Our Melbourne to Sydney drive was planned so the girls could see the NYE fireworks. Sydney during the New Years Eve celebrations is so crowded and busy, not a surprise of course. The main areas around the harbour are cordoned off and access can be awkward as checkpoints are set up and a number of areas end up full by late morning with people sitting it out to see the fireworks go off over the Harbour Bridge. We found ourselves right under the bridge for the early fireworks and then ventured out and across the Bridge to the north side of the harbour for the midnight fireworks. We had parked, trailer and all in an underground car park near the National Gallery.
A ferry ride across to Manly Beach and walk right around the bluff is a great day out in the city… as well as all the usual favourites.. do the Bridge climb maybe… Bondi etc. So much to see and do in Sydney.
Days 11 to 16
Sydney -> Killalea State Park -> Kiama -> Ulladulla -> Bermagui -> Lakes Entrance -> Home
This is another part of the trip that deserves much more time. A couple of weeks could easily be spent cruising the coast from Sydney down to Melbourne. Loads of free camping areas can be found as well as budget accommodation options.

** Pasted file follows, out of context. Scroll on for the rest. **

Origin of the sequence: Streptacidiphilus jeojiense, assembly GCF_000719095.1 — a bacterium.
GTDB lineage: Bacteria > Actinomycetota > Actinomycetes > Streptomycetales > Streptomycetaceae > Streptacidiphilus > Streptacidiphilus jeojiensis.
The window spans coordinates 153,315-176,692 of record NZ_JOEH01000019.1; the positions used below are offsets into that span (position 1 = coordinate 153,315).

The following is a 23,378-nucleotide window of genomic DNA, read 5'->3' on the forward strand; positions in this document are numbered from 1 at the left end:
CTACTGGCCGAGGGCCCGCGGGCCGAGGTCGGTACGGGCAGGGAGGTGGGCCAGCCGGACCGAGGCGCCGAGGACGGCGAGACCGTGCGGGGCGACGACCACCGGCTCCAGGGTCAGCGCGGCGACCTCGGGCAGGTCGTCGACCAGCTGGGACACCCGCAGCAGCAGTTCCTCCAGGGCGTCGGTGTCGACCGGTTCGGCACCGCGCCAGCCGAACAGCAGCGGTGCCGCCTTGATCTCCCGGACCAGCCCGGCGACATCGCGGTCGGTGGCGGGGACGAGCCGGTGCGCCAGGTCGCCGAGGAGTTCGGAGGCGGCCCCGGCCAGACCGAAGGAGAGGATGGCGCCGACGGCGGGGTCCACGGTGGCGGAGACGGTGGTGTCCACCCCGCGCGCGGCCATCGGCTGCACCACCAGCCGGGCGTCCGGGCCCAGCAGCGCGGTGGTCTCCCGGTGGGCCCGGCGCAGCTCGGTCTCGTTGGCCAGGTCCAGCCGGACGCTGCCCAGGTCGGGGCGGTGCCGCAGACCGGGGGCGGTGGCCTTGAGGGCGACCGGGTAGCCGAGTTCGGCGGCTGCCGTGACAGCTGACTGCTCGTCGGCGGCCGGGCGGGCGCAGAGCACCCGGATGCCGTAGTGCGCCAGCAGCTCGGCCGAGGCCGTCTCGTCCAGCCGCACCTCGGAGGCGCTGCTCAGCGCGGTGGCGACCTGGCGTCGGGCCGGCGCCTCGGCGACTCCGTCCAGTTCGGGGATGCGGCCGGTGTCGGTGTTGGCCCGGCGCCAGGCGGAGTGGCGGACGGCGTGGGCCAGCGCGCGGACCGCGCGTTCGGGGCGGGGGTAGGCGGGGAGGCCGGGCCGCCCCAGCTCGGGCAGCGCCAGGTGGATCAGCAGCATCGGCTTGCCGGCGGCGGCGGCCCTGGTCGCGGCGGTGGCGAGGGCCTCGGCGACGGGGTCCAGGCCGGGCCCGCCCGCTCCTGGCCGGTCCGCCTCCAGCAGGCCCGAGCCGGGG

The drive out of Sydney and down through the Royal National Park is a must. Make sure to stop and gather information and maps of all the areas along the coast.
We spent 2 nights at the Killalea State Park , not free camping, but very cheap and off the track a little. Great surf beaches and walks around the area. The second day was spent at the Jamberoo Water Park, the kids went non-stop from opening to closing tome on all the rides.
The rest of the trip we camped at Free Camping areas along the way, stopping where we pleased and taking the smaller coastal roads as often as possible.
The ‘Blue Pool’ at Bermagui was a highlight for the girls… the Errinundra National Park has a pretty, free camp site where we stayed a night. Lakes Entrance is always a good spot, especially for fish and chips or a ‘steak sandwich with the lot’, after a stroll across the walkway to the ocean beach…
For anyone with plenty of time… get a map out and see what area sound appealing… and explore… A deviation down south in Victoria to Wilson’s Promontory maybe…
The drive from Melbourne to Sydney in a circuit took in some fantastic scenery and can be done with plenty of stops along the way. So many deviations and sights to take in, plenty of time is needed!